Language concerning rally participants

Review from the Office of the Ombudsman | English Services

Summary

The complainant objected to the use of the terms pro-choice and anti- abortion in describing opponents in the debate on abortion rights. I did not find a violation of CBC Journalistic Standards and Practices.

On May 10, 2012, the CBC News Network program, Power & Politics, reported on a rally on Parliament Hill that day.

Thomas Harbour wrote to complain that it was “off-putting to hear the host labeling the participants . . .as anti-abortion while calling those who support abortion as pro-choice.”

He said: “If one side calls themselves pro-life then it's not for the CBC to substitute a pejorative label.” Harbour said the intention “is to disparage the pro-life group by tagging them with the abortion label while simultaneously pumping for the opposing group by avoiding linking them with abortion.”

Harbour said he objected to the CBC's “advocacy” on the issue and wanted its policy on language use to be amended to reflect “impartial” terms preferred by each side in the debate.

Esther Enkin, the executive editor of CBC News, wrote back May 16 to say she did not share his view. The CBC's Language Guide counseled neutral language, she said.

“While it is preferable to describe people's positions rather than merely label them as being pro- or anti-something, it says, sometimes the shorthand form is the only solution. In that case, it is CBC News practice to use the terms “anti-abortion (not pro-life) and pro-choice.”

She explained that the guide “says that the term ‘pro-life' is too vague because it does not specifically address the issue of pregnancy (but could raise questions about views on capital punishment or euthanasia, for example). Moreover, it could also be seen as implying that everyone who is not ‘pro-life” is in the opposite camp, that is ‘pro-death.'”

She concluded: “'Pro-abortion' is not always accurate. Many of those who lobby in favour of a woman's right to choose abortion may feel that choice is a last resort. For that reason, we use the term ‘pro-choice.'”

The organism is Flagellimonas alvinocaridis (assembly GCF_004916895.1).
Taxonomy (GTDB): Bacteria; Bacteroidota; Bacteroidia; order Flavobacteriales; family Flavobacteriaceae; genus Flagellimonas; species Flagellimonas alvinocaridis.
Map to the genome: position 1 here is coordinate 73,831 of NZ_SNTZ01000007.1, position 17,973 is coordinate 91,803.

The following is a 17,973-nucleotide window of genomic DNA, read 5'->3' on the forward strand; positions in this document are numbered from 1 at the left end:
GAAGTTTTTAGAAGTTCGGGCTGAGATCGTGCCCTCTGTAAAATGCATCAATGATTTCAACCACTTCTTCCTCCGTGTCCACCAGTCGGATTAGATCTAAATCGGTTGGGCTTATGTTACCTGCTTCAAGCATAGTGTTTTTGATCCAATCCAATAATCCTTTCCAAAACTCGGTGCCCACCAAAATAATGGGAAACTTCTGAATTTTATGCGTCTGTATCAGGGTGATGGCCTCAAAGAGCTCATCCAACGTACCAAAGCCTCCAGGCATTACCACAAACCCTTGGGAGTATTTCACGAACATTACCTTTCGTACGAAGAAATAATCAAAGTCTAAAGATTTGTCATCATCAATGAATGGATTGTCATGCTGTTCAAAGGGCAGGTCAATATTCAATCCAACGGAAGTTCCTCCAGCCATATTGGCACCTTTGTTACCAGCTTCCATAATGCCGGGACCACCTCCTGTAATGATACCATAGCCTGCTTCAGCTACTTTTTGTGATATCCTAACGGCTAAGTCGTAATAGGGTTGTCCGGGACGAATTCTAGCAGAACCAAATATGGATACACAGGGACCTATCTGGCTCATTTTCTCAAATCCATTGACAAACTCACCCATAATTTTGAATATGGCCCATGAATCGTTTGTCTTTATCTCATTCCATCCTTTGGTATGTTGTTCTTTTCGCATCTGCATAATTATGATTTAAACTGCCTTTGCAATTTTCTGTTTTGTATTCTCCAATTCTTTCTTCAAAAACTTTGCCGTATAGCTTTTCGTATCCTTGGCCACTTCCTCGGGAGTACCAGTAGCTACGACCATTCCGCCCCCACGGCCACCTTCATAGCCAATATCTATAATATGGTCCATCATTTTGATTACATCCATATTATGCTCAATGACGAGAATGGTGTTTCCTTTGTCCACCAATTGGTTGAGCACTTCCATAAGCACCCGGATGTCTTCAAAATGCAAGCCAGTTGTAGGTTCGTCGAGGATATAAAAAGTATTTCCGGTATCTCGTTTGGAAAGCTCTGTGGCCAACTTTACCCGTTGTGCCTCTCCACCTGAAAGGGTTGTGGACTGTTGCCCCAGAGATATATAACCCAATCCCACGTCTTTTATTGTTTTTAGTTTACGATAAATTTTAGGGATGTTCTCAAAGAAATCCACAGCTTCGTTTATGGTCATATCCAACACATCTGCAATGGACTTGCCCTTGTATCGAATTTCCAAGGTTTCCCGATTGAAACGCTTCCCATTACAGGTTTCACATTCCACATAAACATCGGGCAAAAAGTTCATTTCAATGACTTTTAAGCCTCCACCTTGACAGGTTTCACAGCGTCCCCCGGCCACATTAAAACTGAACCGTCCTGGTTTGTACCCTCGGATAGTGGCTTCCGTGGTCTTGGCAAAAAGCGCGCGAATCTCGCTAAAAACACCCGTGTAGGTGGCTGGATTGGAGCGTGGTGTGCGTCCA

Harbour wrote again June 3 and asked for a review of the complaint. He said he was “stunned at the sophomoric arguments put forward.” Specifically, he complained that CBC argues that “pro-life” is too vague because it doesn't address the issue of pregnancy, but that “pro-choice” is not too vague — even though, he said, there are many choices one can make that do not involve the issue of pregnancy.

He reiterated that the terms “pro-life” and “pro-choice” should be used.

CBC Journalistic Standards and Practices call for “simple, clear and concrete” use of language. “The description of facts, however concise, must provide the nuances necessary to ensure that the account is faithful and easy to understand.” It recognizes that language use evolves.

Although it is not embedded as policy, CBC's internal Language Guide suggests: “It's best to describe people's positions rather than merely label them as being pro- or anti- something (e.g., ‘Anderson wants to limit abortions to cases involving minors who've been sexually assaulted.').”

Conclusion

It is fair to say the delicate balances sought in CBC journalistic policy — between “fact” and “nuance,” and between “faithful” and “easy to understand” — pose an enormous challenge in using language to portray the moral and legal debate on this issue.

CBC avoids “pro-life” and chooses “anti-abortion,” but accepts “pro-choice” and doesn't term anyone “pro-abortion” or “pro-abortion rights.” In doing so it is accepting one movement's term and not another's as sufficiently precise for its purposes.

The day-to-day mandate of the Office of the Ombudsman is to indicate whether content upholds CBC Journalistic Standards and Practices, not necessarily to indicate if the policy is inadequate.

It would have been more reflective of CBC's Language Guide to more extensively describe the participants in the rally, given that the references came in the course of an on-air discussion with presumably more opportunity to employ nuance.

But, given its policy in this instance does not have provisions for specific language, I concluded it did not violate its Journalistic Standards and Practices.

Kirk LaPointe
CBC Ombudsman